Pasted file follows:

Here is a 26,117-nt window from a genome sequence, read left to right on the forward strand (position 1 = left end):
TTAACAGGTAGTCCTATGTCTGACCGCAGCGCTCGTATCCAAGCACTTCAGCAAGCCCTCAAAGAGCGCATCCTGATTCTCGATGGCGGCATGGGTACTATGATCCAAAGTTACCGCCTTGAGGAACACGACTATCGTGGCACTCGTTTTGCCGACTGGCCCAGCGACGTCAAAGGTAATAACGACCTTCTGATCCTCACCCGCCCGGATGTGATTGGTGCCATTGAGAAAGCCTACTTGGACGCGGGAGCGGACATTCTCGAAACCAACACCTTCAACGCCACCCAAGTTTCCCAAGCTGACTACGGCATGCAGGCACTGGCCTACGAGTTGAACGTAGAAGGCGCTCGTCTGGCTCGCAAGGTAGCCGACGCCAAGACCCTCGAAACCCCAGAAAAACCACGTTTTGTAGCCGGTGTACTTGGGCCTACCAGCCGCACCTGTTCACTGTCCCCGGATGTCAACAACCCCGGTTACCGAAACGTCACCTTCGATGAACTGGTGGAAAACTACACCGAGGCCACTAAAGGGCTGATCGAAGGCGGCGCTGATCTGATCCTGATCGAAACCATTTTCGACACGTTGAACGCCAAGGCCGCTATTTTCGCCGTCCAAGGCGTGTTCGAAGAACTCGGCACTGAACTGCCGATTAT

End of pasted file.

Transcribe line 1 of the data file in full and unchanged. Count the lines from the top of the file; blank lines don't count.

Here is a 26,117-nt window from a genome sequence, read left to right on the forward strand (position 1 = left end):